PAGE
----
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STC's 'A Christmas Carol' Still Looking Good on 30th Anniversary

Charr Crail Photography

Matt K. Miller & Jake Mahler

Charr Crail Photography

The Sacramento Theatre Company – known as STC – is staging the 30th anniversary production of their original musical version of “A Christmas Carol.” I have seen this holiday evergreen many times, and have thoughts about this local holiday tradition.

The first time I saw STC’s production of “A Christmas Carol,” back in ‘90s, I was a thirty-something dad with twin sons in kindergarten.

I’m now in my 60s with a beard that’s mostly white, and my sons are adults with advanced degrees. But STC’s “Christmas Carol” just keeps rolling along, largely unchanged. Seeing the show again after a five-year break felt kind of like encountering an old friend.

This venerable show draws a younger crowd than you’ll see at most STC productions. I attended a Sunday matinee, surrounded by all manner of kids, including a group of girl scouts, some attending a play for the first time. There were crinkly candy wrappers and spontaneous comments whispered to mom, which in a different setting might be distracting.

But for this old critic, it was kinda fun sitting with these kids as they responded to the story. There’s a scene in which the 20-something Scrooge offers an engagement ring to his girlfriend Belle, and when she accepts, there is a brief kiss. The pre-teen girl seated just to my right had this spontaneous reaction: “Ee-uuu!”

It was a cute moment, and a ripple of gentle, amused laughter moved through the hall.

120617Xmas Carol Scrooge (P)Matt K. Miller & Gregg Koski (Charr Crail Photography)

Veteran actor Matt K. Miller is back as the stingy, mean-spirited Scrooge, a grumpy, small-minded tycoon whose cold-hearted nastiness is addressed head-on when the ghost of his business partner Jacob Marley lurches on stage, wrapped in chains and issuing a baleful warning:

Marley: This is my penance for a life misused…

Scrooge: But you were always a good man of business, Jacob.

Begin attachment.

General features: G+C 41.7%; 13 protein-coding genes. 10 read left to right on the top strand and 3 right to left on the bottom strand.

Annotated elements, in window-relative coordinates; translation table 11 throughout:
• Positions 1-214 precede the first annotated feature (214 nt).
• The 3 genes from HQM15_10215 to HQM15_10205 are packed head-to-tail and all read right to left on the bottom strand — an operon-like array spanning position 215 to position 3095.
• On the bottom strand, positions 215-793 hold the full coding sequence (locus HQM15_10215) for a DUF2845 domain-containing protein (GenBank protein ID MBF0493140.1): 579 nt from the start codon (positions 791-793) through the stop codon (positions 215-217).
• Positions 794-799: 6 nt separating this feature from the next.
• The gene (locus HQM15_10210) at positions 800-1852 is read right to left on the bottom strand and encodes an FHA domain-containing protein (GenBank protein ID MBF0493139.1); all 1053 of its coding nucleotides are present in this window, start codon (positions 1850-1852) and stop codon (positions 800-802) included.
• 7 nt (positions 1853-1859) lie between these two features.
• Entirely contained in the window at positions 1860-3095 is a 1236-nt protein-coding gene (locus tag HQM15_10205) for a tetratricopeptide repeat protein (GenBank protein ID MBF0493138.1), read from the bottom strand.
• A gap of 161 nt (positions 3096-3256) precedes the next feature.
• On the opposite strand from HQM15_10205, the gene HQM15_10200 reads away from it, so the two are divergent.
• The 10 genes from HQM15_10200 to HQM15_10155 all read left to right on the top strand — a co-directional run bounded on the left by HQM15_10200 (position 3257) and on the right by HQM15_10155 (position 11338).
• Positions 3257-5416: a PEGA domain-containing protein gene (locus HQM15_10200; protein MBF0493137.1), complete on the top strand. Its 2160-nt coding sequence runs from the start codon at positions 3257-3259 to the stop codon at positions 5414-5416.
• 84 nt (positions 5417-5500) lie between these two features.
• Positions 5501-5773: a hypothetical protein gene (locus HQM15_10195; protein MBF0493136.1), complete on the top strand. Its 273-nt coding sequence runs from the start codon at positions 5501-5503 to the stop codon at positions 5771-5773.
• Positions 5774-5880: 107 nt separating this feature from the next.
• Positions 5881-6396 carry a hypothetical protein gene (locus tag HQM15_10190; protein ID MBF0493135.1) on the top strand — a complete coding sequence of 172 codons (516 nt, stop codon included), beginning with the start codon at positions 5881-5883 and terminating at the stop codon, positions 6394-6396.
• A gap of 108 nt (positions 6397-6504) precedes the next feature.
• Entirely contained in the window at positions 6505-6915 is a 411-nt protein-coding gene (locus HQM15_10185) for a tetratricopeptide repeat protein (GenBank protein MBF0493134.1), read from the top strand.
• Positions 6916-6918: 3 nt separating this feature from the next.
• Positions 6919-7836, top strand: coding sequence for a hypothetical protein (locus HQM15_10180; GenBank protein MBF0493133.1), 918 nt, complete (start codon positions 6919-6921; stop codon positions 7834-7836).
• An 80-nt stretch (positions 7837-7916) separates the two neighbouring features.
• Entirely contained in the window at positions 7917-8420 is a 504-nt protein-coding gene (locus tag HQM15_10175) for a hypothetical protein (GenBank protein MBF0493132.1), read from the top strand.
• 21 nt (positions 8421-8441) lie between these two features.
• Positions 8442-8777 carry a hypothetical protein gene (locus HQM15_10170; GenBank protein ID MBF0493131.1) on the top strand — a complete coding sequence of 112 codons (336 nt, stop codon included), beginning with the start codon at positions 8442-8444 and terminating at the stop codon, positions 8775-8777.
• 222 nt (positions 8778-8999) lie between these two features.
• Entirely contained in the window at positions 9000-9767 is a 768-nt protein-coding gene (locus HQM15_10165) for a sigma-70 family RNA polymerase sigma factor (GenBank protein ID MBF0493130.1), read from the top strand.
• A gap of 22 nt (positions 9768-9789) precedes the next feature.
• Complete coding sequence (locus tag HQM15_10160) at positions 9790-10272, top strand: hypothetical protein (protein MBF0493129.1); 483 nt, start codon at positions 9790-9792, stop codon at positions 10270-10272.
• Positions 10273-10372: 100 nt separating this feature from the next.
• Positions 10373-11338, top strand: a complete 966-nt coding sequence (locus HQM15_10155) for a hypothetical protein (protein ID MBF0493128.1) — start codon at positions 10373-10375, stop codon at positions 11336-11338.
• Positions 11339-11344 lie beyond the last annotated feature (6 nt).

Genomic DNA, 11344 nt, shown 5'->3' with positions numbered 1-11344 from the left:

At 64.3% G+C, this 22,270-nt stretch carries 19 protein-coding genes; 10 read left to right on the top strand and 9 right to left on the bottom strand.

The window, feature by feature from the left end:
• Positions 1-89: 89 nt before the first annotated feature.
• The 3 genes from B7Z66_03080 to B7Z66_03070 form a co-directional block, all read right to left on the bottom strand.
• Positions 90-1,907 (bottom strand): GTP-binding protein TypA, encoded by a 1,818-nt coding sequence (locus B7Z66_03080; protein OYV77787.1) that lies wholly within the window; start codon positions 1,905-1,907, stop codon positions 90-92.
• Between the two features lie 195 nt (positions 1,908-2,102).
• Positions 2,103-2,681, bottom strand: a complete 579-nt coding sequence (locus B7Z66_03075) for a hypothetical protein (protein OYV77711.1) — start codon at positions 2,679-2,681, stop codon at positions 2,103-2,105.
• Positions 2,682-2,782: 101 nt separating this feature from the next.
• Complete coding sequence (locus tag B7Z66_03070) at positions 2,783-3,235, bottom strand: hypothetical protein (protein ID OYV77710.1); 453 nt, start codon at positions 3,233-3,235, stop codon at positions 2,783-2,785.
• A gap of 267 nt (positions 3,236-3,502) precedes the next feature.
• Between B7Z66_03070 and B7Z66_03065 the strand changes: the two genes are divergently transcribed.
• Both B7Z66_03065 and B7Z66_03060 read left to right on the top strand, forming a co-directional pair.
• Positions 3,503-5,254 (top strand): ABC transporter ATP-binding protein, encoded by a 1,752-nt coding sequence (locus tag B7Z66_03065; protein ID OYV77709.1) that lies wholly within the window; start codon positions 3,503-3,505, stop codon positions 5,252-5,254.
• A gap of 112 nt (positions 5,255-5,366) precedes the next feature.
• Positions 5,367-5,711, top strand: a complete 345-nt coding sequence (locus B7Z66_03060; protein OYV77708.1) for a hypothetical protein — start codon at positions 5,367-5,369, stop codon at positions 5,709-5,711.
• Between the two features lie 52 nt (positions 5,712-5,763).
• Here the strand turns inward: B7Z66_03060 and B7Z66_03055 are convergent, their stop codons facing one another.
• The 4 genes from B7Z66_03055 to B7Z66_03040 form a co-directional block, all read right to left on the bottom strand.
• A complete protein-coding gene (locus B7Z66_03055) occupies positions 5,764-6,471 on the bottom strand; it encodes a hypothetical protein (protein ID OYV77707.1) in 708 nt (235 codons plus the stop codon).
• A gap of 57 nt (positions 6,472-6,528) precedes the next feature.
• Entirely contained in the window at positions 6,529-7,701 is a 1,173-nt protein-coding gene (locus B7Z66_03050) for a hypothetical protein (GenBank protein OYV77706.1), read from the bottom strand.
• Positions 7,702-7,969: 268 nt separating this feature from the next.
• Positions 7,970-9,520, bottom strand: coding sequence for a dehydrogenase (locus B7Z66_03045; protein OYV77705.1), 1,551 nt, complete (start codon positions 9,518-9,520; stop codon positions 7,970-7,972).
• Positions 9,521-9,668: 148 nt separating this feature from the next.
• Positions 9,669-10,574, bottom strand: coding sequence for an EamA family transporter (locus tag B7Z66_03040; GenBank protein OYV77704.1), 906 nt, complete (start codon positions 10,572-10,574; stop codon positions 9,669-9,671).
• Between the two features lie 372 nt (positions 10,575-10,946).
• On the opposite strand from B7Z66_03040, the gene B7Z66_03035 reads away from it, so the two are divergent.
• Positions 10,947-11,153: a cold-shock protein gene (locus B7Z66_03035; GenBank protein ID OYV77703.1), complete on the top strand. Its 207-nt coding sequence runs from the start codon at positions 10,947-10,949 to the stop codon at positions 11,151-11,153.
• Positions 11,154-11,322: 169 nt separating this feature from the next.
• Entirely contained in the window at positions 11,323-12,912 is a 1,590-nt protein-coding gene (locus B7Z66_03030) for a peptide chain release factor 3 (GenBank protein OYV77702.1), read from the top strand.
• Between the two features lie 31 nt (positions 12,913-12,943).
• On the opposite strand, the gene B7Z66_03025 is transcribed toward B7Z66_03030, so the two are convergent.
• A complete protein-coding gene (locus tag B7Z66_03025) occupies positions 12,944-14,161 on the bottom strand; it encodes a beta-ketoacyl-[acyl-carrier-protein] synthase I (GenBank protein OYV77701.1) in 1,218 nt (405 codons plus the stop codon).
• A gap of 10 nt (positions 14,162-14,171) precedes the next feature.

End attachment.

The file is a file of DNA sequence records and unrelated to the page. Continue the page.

Marley: (thundering) Business! Mankind was my business! The common welfare was my business. Our profession is but a drop of water in the ocean of our business.

Scrooge: Please Jacob, speak comfort to me, I beg you!

Marley: I have none to give.

That forlorn, quiet warning – “I have none to give” – lingers in your memory.

There’s also a scene in which two dirty, emaciated children dressed in rags emerge from beneath the glorious robe worn by the Ghost of Christmas Present.

Spirit: “Look, here.”

Scrooge: Spirit, are they yours?

Spirit: They are man’s. This boy is Ignorance. This girl is Want. Beware them both. But most of all, beware this boy. For Ignorance is doom, unless it be erased.

Scrooge: A little learning, Spirit, can be a dangerous thing!

Spirit: So too is a little hanging. Would you rather have a great deal of that, and no learning at all?

“Christmas Carol” is, and always has been, a Victorian-era morality tale created by an unabashed social reformer, depicting the importance of caring for the poor, and the homeless.

120617XMas Carol Tiny Tim (P)Aviva Pressman, Max Miller, & Michael Jenkinson (Charr Crail Photography)

These are themes that still resonate here and now in Sacramento, in ways that Charles Dickens could not have imagined in 1843.

“A Christmas Carol” may be almost 175 years old, and exceedingly familiar, but it’s a story with a message that might as well have been ripped from this week’s headlines.

Lastly, let’s remember the late David de Berry, who composed a pretty darned good score for this show 30 years ago — he died in 1995. And also the late Dennis Bigelow, who directed the first STC production — he died in 2005. Together with playwright Richard Hellesen, now in his 60s, and still teaching at American River College, they started a very good thing. 

The Sacramento Theatre Company production of “A Christmas Carol” continues through Christmas Eve. 

Want to learn more about "A Christmas Carol"? Check out NPR's look at what kind of drink Scrooge means when he calls for “a Christmas bowl of Smoking Bishop!” and the origin of the word "humbug."

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Jeff Hudson

Contributing Arts Reporter and Theatre Critic

Jeff Hudson has been contributing arts-related stories to Capital Public Radio since 1995, with an emphasis on theater and classical music. He attends over 100 performances annually, ranging from modern musicals to medieval masses.   Read Full Bio 

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